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I'm a lead developer for a small B2B SaaS company, using Django and AWS. We currently run biweekly deploys after hours with a mostly-automated custom Fabric-powered tool.

We're currently exploring options for moving to fully-automated nightly deploys, but want to move to a different branching model to support this.

Right now, topics are branched from dev and merged to dev, a long-running branch which is merged wholesale with --no-ff into master during the biweekly prod deployment process. This necessitates a feature freeze on release days, to ensure that broken code isn't merged right before a release, and isn't really a great solution.

My current plan is to move to a more branch-oriented workflow, similar to Gitworkflow: https://github.com/rocketraman/gitworkflow. This would allow us to merge feature/bug branches individually to dev, then only merge to master the branches (corresponding to Jira issues) that have passed manual QA.

Is this a good approach?

In my mind, there are a few potential open questions, like how to handle issues/branches which have failed QA, and should be removed from the dev branch/environment. I suppose that instead of reverting commits, we could then "refresh" the dev environment by overwriting it with master, and re-merging all branches currently undergoing QA...

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You're bringing up a big pain point - and there are 2 camps here, people who do GitFlow and people who prefer other approaches (with TBD being most popular).

Personally, TBD with release branches is something I would always prefer, but you can find lots of other people who would tell you GitFlow is better - so you'd have to decide for yourself.

In your case TBD would work as following - you keep committing to your master, however before release time you cut a release branch out of master. Once you do that, you don't have to code freeze master and your developers can keep working there.

Some materials for research: On Gitflow - https://nvie.com/posts/a-successful-git-branching-model/

On TBD - https://trunkbaseddevelopment.com/ (especially check "Scaled Trunk-Based Development" section)

Critics of Gitflow (note that myself I'm biased towards TBD) -

  1. https://georgestocker.com/2020/03/04/please-stop-recommending-git-flow/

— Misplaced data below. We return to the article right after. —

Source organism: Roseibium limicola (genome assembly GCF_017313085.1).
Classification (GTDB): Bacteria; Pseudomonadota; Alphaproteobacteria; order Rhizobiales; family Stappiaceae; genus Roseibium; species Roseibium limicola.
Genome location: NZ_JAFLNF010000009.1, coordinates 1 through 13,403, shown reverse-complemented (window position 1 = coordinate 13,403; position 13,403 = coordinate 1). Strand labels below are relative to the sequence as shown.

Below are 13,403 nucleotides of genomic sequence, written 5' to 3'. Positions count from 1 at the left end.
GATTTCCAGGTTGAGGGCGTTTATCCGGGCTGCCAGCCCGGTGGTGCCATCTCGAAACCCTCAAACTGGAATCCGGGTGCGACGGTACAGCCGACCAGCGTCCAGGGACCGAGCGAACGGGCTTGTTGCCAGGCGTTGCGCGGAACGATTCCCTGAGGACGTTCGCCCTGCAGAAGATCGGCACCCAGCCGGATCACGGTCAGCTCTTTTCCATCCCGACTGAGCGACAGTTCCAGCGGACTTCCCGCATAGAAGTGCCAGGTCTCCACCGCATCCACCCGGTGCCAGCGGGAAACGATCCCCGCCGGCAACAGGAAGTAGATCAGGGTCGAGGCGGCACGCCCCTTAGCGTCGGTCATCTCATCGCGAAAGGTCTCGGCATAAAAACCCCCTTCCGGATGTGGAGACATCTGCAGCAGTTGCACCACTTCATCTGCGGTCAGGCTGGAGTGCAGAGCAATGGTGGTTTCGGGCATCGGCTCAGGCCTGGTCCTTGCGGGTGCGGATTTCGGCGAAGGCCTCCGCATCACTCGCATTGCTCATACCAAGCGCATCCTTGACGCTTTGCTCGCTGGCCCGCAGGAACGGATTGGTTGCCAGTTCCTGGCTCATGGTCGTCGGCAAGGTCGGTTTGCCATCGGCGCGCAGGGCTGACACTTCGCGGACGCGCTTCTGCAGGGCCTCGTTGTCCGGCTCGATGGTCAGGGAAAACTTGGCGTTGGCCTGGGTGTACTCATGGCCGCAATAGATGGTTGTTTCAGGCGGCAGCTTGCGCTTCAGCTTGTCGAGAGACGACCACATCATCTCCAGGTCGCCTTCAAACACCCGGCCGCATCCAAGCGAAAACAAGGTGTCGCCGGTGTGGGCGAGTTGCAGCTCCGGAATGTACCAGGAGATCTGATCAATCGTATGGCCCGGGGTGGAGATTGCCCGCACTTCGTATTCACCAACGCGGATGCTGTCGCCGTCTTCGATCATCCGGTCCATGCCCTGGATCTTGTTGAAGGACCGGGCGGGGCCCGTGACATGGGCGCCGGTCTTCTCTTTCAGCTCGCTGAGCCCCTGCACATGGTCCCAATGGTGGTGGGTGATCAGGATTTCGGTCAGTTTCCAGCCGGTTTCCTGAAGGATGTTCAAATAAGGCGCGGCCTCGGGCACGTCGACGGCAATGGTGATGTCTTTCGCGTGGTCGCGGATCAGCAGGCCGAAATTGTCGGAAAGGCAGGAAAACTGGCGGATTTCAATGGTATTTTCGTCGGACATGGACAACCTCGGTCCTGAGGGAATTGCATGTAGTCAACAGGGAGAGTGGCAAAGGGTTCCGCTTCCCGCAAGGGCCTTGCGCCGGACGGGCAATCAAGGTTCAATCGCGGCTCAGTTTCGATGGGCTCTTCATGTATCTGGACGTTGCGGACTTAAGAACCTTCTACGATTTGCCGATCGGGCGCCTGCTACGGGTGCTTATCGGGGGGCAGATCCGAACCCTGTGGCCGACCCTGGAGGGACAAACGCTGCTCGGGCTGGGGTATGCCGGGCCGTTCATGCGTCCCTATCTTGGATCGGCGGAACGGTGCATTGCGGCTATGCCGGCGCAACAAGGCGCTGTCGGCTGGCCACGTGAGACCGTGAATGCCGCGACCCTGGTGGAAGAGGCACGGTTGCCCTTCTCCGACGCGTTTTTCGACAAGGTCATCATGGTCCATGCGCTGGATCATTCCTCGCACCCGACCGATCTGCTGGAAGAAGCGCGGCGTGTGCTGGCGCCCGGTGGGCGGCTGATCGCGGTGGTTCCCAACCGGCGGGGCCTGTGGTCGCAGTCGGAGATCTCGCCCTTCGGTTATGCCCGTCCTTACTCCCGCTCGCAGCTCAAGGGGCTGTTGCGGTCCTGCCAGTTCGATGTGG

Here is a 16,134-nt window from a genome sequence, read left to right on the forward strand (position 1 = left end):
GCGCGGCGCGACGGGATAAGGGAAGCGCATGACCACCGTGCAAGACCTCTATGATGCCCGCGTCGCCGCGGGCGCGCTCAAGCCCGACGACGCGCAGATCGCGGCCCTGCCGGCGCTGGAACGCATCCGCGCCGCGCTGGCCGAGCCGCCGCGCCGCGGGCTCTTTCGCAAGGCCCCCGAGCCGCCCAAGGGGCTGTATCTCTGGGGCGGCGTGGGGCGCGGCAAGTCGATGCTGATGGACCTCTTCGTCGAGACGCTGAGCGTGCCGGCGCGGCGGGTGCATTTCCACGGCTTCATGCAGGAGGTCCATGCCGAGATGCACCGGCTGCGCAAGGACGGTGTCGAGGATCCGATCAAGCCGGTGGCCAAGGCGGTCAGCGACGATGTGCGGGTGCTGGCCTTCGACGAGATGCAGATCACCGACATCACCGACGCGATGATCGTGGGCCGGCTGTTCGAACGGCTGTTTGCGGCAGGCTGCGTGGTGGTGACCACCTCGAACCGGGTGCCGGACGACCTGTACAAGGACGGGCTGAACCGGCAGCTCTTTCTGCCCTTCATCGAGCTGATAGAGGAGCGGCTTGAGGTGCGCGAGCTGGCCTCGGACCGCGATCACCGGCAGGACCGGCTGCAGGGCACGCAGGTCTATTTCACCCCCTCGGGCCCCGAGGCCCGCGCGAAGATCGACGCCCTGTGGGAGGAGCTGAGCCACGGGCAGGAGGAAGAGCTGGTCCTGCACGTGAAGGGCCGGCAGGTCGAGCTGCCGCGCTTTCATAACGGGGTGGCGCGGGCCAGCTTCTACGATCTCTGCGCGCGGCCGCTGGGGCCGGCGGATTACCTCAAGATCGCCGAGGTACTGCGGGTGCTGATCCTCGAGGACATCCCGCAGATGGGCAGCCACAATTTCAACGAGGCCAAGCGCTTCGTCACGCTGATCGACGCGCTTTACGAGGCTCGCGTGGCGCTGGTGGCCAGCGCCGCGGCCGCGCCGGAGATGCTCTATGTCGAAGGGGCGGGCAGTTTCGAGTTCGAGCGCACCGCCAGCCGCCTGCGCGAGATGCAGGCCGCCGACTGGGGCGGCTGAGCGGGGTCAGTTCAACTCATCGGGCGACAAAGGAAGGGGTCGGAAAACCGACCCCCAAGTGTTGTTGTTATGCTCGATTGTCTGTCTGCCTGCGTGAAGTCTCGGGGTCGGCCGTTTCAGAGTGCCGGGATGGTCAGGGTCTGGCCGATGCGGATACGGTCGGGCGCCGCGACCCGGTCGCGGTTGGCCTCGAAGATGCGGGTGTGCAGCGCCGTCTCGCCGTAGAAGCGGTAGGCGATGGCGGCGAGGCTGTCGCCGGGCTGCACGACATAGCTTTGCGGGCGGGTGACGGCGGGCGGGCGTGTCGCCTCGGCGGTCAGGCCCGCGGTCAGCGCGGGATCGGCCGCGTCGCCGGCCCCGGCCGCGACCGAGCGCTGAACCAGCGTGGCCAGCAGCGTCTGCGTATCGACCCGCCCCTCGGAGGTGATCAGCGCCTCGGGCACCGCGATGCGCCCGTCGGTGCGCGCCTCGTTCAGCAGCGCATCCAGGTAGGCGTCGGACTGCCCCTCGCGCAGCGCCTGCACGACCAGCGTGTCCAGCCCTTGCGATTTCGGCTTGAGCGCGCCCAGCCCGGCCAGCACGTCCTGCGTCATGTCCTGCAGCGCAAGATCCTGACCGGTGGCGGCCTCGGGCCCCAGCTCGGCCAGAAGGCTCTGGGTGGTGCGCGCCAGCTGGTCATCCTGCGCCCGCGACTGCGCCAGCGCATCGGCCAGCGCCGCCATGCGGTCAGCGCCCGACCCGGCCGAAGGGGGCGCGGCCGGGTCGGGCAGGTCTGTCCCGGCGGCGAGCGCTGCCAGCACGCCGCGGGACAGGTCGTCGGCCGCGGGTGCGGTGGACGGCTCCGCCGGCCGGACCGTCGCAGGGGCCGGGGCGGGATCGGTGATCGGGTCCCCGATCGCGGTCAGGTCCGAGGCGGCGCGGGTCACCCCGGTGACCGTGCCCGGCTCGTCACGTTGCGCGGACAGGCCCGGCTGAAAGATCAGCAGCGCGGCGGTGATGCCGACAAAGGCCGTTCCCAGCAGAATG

2. https://medium.com/@mattia.battiston/why-i-love-trunk-based-development-641fcf0b94a0
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  • Thanks! I think GitFlow would be a little too cumbersome for nightly deploys, especially with an eye toward CD. Cutting release branches in a TBD-based model might make sense for less frequent deploys, but it doesn't address well the question of UAT (QA) rejection—what happens if a change in a release branch is declined or deemed to need extensive revision? I'm envisioning something in the middle, more like gitworkflow: github.com/rocketraman/gitworkflow which would allow us to integrate branches on master only if they pass UAT, with a throwaway environment for QA. – Alex Ball Apr 16 at 20:21
  • > what happens if a change in a release branch is declined or deemed to need extensive revision -- Ideally, you don't change release branch at all apart from critical (i.e. security) fixes. So you do all your testing before cutting release branch. – taleodor Apr 16 at 21:07
  • Makes sense. This may be more of a people problem, but UAT delay for any particular issue would run the risk of either delaying the release branch cut, or introducing bad code into the release branch. While we work to improve automated testing coverage and reduce reliance on UAT, I'd lean toward a topic-branch-based paradigm, where topics are individually promoted to a UAT branch/environment and later to master, rather than scheduled release branch cuts, so that only accepted topics make it to master. We don't quite have enough test coverage to make me comfortable with full TBD, either :( – Alex Ball Apr 16 at 21:52
  • I think this explains my current idea best: medium.com/@sairamkrish/… – Alex Ball Apr 16 at 22:17

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